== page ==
Bonnie Elizabeth Parker (October 1, 1910 – May 23, 1934) and Clyde Chestnut Barrow (March 24, 1909 – May 23, 1934) were American criminals who traveled the Central United States with their gang, during the Great Depression, robbing people and killing when cornered or confronted. Their exploits captured the attention of the American public during the "Public Enemy Era," between 1931 and 1936. Though known today for their dozen-or-so bank robberies, the duo most often preferred to rob small stores or rural gas stations. The gang is believed to have killed at least nine police officers and several civilians. The couple were eventually ambushed and killed by law officers near Sailes, Bienville Parish, Louisiana. Their exploits were revived and cemented in American pop folklore by Arthur Penn's 1967 film Bonnie and Clyde.
Even during their lifetimes, their depiction in the press was at considerable odds with the hardscrabble reality of their life on the road, especially for Bonnie Parker. While she was present at one hundred or more felonies during the two years she was Barrow's companion, she was not the cigar-smoking, machine gun-wielding killer depicted in the newspapers, newsreels, and pulp detective magazines of the day. Gang member W. D. Jones later testified he could not recall ever having seen her shoot at a law officer, and the cigar myth grew out of a playful snapshot police found at an abandoned hideout. It was released to the press and published nationwide. While Parker did chain smoke Camel cigarettes, she never smoked cigars.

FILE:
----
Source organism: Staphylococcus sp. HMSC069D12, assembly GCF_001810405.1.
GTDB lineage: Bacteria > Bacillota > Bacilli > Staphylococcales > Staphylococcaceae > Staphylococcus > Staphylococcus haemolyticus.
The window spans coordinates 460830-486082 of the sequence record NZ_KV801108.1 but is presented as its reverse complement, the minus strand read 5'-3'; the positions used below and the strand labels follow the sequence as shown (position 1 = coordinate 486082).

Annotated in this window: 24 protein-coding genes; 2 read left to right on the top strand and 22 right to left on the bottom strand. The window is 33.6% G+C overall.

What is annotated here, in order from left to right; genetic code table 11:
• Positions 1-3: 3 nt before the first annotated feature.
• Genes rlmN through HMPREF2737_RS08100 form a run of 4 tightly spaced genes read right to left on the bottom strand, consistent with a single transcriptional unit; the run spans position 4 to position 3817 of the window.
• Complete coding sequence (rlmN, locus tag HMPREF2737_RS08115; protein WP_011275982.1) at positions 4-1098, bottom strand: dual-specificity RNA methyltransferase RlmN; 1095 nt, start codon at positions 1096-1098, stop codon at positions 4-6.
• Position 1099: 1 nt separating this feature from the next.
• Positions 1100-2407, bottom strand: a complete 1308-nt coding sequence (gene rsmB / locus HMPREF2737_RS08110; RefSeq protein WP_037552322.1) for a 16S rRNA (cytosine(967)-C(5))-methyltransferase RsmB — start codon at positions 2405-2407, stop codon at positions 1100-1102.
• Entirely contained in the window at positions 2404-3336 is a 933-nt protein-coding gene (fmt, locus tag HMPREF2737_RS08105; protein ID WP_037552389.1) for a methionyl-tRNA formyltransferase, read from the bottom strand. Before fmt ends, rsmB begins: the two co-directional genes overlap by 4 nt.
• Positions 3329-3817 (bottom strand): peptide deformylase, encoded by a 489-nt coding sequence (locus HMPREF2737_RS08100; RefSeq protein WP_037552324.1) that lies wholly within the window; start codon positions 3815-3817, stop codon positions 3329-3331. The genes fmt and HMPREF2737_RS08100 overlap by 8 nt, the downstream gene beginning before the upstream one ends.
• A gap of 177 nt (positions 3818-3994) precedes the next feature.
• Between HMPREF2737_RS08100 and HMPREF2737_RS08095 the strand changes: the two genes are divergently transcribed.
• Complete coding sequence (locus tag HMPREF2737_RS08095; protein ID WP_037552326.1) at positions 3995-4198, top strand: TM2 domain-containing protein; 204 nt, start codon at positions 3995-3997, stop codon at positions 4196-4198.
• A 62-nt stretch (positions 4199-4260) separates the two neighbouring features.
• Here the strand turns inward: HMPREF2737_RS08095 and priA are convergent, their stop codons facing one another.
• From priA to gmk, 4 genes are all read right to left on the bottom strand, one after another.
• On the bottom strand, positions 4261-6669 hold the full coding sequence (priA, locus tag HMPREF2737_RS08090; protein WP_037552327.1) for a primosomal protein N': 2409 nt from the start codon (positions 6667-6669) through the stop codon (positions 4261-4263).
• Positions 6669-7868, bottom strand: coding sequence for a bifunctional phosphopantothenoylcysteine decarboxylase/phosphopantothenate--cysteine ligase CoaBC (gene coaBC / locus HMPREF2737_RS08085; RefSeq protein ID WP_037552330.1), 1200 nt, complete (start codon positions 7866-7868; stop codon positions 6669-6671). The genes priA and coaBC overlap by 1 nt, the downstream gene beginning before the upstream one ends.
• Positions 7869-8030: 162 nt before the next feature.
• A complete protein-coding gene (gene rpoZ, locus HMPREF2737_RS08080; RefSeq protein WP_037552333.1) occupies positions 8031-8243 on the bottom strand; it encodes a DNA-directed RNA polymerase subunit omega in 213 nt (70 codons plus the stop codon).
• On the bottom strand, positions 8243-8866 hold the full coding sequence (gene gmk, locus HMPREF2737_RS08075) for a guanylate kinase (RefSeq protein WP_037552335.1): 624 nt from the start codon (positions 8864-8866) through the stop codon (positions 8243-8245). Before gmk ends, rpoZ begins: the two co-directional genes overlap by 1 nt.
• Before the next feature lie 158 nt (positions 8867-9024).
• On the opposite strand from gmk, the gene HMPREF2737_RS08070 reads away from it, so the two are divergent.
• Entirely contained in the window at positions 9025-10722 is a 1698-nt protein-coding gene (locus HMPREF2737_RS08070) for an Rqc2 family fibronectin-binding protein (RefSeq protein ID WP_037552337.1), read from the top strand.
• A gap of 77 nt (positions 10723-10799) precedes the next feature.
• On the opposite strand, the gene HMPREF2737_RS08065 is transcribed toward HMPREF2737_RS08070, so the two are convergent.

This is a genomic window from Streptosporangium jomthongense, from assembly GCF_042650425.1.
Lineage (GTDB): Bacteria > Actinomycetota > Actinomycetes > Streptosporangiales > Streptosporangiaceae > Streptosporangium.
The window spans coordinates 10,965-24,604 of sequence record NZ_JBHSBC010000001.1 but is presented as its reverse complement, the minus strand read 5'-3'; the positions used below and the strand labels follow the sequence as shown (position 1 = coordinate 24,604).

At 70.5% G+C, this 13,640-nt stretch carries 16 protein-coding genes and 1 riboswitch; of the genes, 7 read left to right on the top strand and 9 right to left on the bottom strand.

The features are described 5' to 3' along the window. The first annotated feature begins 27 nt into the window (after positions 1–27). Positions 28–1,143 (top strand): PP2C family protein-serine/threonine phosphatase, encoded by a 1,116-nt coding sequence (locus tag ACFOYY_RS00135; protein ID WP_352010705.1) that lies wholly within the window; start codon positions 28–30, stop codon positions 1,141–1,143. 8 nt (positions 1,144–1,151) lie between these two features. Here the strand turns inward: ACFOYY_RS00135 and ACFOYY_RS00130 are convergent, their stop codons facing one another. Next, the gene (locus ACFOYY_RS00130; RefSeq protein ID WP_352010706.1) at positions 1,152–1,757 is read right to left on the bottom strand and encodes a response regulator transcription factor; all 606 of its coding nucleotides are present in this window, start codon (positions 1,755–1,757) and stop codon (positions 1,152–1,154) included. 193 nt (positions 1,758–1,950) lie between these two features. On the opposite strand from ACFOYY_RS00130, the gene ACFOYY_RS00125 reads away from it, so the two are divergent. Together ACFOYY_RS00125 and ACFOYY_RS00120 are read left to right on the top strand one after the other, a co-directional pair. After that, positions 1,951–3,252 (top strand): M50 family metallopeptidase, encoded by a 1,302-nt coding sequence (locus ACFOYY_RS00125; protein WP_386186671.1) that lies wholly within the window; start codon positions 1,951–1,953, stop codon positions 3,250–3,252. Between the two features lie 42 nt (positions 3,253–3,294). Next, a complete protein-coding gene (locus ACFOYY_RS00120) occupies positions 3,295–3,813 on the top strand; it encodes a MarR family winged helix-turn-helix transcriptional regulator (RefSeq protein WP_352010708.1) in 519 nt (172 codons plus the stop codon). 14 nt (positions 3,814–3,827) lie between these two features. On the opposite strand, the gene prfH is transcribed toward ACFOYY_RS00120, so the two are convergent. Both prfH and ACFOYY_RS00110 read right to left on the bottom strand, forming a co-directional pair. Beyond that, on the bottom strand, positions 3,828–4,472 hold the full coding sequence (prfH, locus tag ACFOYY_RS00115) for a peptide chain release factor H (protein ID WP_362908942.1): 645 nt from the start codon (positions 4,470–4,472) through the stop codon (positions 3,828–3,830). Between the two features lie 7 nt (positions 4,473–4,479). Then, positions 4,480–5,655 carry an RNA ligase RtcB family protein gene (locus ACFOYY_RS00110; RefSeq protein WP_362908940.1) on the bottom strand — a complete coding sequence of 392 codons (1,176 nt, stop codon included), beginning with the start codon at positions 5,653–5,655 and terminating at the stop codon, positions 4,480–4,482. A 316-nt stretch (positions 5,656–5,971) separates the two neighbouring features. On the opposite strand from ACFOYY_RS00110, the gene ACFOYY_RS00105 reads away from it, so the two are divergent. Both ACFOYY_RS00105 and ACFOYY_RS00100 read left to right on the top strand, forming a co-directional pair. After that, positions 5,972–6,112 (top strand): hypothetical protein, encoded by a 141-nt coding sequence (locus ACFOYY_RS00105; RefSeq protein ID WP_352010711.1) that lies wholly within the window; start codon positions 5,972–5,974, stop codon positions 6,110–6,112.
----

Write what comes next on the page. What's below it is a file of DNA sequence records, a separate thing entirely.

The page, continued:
According to historian Jeff Guinn, the hideout photos led to Parker's glamorization and the creation of legends about the gang. He writes
John Dillinger had matinee-idol good looks and Pretty Boy Floyd had the best possible nickname, but the Joplin photos introduced new criminal superstars with the most titillating trademark of all—illicit sex. Clyde Barrow and Bonnie Parker were wild and young, and undoubtedly slept together.